1/2 c Milk
2 tb Sugar
2 tb Vegetable Shortening
1 c Sourdough Starter
1 lg Egg, Beaten — at room
1 1/4 ts Salt
2 1/2 c (Approx) Unbleached Flour,
Preferably Bread Flour
1. In a small saucepan, heat the milk over medium heat until tiny
bubbles appear around the edges, about 3 mins. Remove from heat, add
the sugar and shortening, and stir until the shortening is melted.
Cool until lukewarm (no more than 105 F).
2. Pour into a large bowl. Add the sourdough starter, egg, and salt
and mix well. Stir in 1 cup of flour to make a thick batter.
Gradually beat in enough of the flour to make a dough that is too
stiff to stir.
3. On a lightly floured work surface, knead the dough, adding more
flour as needed to make a supple dough that isn’t sticky. Continue
kneading until smooth and elastic, to to 15 mins. Form into a ball
and place in a large, lightly buttered bowl. Turn once to coat the
top of the dough with butter. Cover the bowl with plastic wrap and
let rise in a warm place (in a turned-off oven with a pilot light,
for example) until doubled in volume, about 3 hrs.
4. Punch down the dough and let rise again until almost doubled,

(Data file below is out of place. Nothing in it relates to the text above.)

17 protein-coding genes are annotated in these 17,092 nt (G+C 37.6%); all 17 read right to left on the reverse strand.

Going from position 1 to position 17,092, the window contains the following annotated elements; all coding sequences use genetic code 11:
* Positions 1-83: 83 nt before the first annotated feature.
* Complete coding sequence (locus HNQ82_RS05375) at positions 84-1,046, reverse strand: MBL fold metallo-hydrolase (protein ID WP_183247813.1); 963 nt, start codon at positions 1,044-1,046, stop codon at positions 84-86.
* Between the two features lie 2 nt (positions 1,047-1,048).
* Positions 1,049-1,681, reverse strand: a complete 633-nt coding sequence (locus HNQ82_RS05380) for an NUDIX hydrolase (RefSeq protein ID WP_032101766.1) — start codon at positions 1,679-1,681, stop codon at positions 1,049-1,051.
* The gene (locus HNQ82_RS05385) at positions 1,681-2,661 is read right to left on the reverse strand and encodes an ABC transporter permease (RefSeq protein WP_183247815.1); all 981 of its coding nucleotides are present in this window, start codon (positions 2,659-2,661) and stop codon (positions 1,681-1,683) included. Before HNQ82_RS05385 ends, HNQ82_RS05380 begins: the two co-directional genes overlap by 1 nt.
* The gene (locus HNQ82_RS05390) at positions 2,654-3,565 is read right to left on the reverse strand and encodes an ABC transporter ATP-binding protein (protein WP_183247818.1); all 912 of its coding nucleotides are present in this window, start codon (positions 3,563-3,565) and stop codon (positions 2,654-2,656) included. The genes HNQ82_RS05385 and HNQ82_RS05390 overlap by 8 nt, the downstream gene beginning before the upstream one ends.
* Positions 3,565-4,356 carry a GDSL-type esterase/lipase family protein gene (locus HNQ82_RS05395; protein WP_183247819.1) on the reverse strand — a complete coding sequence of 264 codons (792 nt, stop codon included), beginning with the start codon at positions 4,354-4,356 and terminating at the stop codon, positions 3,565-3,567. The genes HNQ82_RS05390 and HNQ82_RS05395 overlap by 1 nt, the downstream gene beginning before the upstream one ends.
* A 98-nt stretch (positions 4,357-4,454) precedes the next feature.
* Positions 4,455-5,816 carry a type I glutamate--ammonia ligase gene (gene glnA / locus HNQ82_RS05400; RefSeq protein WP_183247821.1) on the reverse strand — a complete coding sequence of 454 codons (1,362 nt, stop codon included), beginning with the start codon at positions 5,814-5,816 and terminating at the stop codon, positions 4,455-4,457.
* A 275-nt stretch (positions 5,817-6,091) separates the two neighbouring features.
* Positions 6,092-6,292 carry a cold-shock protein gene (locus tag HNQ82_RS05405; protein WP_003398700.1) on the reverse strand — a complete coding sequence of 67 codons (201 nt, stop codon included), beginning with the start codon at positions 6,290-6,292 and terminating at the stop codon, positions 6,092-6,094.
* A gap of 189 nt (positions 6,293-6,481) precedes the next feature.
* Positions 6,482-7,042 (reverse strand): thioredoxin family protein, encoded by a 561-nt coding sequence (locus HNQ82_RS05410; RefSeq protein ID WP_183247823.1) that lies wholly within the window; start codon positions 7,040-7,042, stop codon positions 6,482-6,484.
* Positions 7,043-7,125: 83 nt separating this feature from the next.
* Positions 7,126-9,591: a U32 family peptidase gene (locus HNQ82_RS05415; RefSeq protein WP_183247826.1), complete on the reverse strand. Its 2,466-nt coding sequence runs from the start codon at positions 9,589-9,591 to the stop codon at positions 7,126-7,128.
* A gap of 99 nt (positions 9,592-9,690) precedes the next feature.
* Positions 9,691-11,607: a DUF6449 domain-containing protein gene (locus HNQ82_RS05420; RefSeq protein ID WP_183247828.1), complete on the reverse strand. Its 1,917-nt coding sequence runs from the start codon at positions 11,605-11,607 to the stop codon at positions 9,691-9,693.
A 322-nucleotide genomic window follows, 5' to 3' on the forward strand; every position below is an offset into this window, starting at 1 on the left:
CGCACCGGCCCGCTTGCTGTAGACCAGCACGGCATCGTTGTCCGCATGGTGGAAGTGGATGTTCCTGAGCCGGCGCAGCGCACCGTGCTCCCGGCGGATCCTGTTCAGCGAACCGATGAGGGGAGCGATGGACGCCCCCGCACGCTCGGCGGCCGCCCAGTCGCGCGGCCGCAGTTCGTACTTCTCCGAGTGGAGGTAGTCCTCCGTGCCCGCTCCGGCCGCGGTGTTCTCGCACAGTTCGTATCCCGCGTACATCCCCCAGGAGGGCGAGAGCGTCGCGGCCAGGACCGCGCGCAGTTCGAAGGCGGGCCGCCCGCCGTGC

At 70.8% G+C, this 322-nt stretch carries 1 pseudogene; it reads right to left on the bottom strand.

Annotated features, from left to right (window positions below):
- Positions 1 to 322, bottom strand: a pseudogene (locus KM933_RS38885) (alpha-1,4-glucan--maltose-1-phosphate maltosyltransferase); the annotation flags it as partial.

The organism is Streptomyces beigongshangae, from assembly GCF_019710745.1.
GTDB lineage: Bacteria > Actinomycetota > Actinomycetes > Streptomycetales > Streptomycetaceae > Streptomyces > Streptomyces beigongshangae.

about 1 1/2 hrs.
5. Lightly butter a 9 by 5-inch loaf pan. Form the dough into a loaf
and place seam side down, into the prepared pan. Cover with plastic
wrap and let rise until almost doubled, about 45 mins.
6. Preheat the oven to 375 F. Using a serrated knife, cut two shallow
slashes in the top of the bread. Bake until the top is golden brown
and the bottom sounds hollow when tapped with knuckle (remove the
loaf from the pan to test, using pot holders for protection), 30 to
40 mins. Unmold onto a wire cake rack and cool completely.
NOTE: The bread can also be shaped into a round loaf, allowing the
final rise to take place in the Dutch oven. Bake according to
directions for baking over a grill for 50 to 60 mins. Fan the coals
occasionally and protect the fire with a wind guard to ensure even
heat You may also want to ignite some extra coals to have ready if
the first coals die out before the bread is done. Makes 1 (9 x 5-in)
loaf from Richard Bolt, a West Texas ranch cook.